WASHINGTON, D.C. The country's first Latina Supreme Court Justice was honored Thursday night at the 29th Hispanic Heritage Awards, one of several high-profile Hispanics who were recognized for their civic and artistic contributions.
To cheers and applause, Sotomayor said that "this award is not about me. It's about the many mothers and fathers, abuelos and abuelitas, and all the others who have led our community, who have taught us all and carried us upward on their backs with hard work and determination."
Sotomayor, who in 2009 became the high court's first Hispanic justice, received the Leadership Award. Born in New York to Puerto Rican parents and author of the best-selling memoir, "My Beloved World," the Latina justice had the crowd laughing when she said about the medal, "Mami, esto es tuyo porque te encanta la joyería," - "Mom, this (the medal) is yours since you love jewelry."
Sotomayor also said, "Prince Royce, Mami told me that I had to tell you that she loves you. Mami, cumplí "(I did my duty), she said to whistling and laughing.
Hispanic Heritage Foundation (HHF) president and CEO Antonio Tijerino said in a previous statement announcing the award, "She represents what Latinos are capable of, once given opportunities and not stopping until they reach their goals. We are proud to honor her."
Sonia Manzano, who played María on Sesame Street for many years and is a friend of Sotomayor, told NBC Latino that "she's the perfect person to receive this award. She's very relatable, a person of the people. It couldn't happen to a better person," she said.
Manzano recently guest hosted a program on New York public radio station WNYC where she interviewed Sotomayor. "I'm so impressed by the things she says. She has a great interest in people, and lot of empathy. That's a rare quality and much needed these days," Manzano said.
Acclaimed Dominican-American writer Junot Díaz, author of several books including the best seller The Brief Wondrous Life of Oscar Wao -- which received a Pulitzer Prize for Fiction in 2008 -- was honored with the Literature Award. His moving comment that "all of us must be free" or else it's none was widely circulated on social media.
One of the more touching parts of the evening was when Colombian hip hop and reggaetón artist J. Balvin - born José Álvaro Osorio Balvin - was presented with the Vision Award. He said in Spanish that when he got to this country, he painted homes, and now he paints dreams through his music.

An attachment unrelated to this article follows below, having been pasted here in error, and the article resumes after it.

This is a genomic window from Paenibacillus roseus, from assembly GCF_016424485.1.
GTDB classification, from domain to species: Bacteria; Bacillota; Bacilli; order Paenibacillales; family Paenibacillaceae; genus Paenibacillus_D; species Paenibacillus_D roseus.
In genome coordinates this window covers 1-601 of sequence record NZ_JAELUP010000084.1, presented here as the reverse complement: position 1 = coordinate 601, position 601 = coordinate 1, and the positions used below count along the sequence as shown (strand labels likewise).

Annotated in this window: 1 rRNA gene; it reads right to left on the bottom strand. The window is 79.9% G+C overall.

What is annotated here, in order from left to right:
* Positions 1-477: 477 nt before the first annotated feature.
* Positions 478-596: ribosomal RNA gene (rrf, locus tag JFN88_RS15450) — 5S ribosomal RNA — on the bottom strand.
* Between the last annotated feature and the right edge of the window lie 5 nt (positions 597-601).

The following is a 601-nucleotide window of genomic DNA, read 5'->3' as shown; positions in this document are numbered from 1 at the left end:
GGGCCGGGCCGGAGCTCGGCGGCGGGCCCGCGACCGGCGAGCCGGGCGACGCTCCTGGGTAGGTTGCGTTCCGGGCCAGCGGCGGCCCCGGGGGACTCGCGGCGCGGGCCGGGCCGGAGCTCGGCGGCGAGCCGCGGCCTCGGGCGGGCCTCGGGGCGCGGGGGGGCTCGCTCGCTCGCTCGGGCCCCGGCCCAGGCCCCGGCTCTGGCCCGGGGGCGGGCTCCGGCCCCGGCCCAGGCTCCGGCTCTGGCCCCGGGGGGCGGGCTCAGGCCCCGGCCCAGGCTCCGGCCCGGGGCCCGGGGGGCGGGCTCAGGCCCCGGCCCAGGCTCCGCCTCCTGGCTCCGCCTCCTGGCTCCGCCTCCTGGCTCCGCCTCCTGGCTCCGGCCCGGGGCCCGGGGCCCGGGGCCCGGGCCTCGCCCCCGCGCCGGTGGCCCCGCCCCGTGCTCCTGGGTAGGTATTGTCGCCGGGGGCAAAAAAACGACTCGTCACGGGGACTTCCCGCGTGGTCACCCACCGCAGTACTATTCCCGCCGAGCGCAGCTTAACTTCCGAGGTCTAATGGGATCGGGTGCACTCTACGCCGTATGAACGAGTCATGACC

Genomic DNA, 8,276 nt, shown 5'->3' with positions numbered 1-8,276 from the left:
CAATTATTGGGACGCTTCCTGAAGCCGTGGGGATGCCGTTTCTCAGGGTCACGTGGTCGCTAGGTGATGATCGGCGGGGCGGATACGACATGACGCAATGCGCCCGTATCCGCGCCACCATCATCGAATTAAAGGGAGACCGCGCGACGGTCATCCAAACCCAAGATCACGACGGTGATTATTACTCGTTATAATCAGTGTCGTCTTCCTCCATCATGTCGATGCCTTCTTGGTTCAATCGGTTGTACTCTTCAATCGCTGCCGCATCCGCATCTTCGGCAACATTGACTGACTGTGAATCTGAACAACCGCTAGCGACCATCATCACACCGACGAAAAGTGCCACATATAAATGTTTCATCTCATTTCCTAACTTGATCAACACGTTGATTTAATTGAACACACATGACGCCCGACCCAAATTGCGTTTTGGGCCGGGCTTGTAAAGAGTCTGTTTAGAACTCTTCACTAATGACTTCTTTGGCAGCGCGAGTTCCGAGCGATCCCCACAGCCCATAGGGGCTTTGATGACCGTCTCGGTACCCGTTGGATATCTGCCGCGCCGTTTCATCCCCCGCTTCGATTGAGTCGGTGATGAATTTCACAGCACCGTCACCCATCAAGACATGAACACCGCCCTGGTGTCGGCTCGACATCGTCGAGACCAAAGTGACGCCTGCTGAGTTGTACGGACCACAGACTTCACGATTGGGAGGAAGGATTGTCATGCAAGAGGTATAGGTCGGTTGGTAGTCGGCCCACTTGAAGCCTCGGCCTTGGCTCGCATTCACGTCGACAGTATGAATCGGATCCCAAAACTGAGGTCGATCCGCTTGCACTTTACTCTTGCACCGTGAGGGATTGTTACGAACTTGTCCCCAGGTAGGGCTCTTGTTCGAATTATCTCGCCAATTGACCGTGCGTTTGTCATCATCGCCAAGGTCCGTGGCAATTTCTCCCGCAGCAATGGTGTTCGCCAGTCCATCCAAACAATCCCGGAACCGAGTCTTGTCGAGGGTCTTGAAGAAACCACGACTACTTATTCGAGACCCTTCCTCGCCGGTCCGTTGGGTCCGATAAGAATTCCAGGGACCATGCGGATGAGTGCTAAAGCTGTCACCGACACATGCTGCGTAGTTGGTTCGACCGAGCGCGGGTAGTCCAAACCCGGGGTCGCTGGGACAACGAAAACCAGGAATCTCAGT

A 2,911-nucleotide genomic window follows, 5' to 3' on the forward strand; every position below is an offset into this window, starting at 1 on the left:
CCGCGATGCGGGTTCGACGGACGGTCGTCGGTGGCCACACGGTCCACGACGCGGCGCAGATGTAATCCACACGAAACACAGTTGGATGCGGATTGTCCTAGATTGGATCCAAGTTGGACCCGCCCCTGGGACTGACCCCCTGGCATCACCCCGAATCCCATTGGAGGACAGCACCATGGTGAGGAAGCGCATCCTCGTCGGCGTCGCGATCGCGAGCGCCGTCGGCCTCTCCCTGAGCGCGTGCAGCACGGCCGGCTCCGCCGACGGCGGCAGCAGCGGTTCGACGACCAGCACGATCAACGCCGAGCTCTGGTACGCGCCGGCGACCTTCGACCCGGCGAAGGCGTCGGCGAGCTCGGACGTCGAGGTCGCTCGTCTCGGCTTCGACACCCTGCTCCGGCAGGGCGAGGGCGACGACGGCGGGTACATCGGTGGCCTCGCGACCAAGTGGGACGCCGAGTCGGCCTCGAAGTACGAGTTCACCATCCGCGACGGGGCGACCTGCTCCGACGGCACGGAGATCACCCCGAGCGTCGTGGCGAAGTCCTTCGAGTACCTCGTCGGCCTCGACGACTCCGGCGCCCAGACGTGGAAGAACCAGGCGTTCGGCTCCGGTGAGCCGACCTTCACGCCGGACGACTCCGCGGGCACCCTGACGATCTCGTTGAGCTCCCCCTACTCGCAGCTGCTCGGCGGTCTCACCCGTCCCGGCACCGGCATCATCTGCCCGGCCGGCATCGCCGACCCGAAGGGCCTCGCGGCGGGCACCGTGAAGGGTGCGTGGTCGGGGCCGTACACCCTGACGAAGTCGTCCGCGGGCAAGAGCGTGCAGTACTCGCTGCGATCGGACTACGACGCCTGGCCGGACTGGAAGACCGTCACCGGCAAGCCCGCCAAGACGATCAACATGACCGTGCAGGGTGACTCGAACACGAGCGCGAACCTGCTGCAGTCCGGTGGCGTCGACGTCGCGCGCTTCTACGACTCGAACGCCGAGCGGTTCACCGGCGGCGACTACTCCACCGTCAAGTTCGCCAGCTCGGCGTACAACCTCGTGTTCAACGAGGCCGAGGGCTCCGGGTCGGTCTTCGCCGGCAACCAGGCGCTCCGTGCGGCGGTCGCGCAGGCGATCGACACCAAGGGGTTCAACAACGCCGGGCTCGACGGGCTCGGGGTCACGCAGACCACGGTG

Mexican movie star and Grammy winner Angélica María, known to many as "La Novia de México," (Mexico's Sweetheart) - received the Legend Award. The iconic salsa group Fania All-Stars was honored with the Arts Award and artist Prince Royce, who took the Inspira (Inspiration) Award.
Dr. Diana Natalicio, president of the University of Texas at El Paso and one of the longest-serving presidents of a public university in the United States, accepted the STEM Award. UTEP's student population is overwhelmingly Latino.
"I am overjoyed to accept this award on behalf of UTEP's 24,000 students, and our faculty and staff who have enabled us to achieve our dream of creating outstanding opportunities for highly talented young people whose modest financial means and complex life challenges often limit their educational and career options," said Natalicio in a statement.
Other awardees include former Hispanic Chamber of Commerce President George Herrera, with the Business Award, entrepreneur Tony Jiménez with the Technology Award and fitness star Massy Arias received the Wellness Award.
The event was a who's who of prominent Latinos in the arts and public and private sector. It was hosted by "Orange is the New Black" stars Elizabeth Rodríguez and Berto Colón, and performers included La Santa Cecilia, opera singer Ailyn Pérez and the Fania All-Stars. Presenters included singer/actor Prince Royce, salsa great Frankie Negrón, actor JW Cortés and HUD Secretary Julián Castro.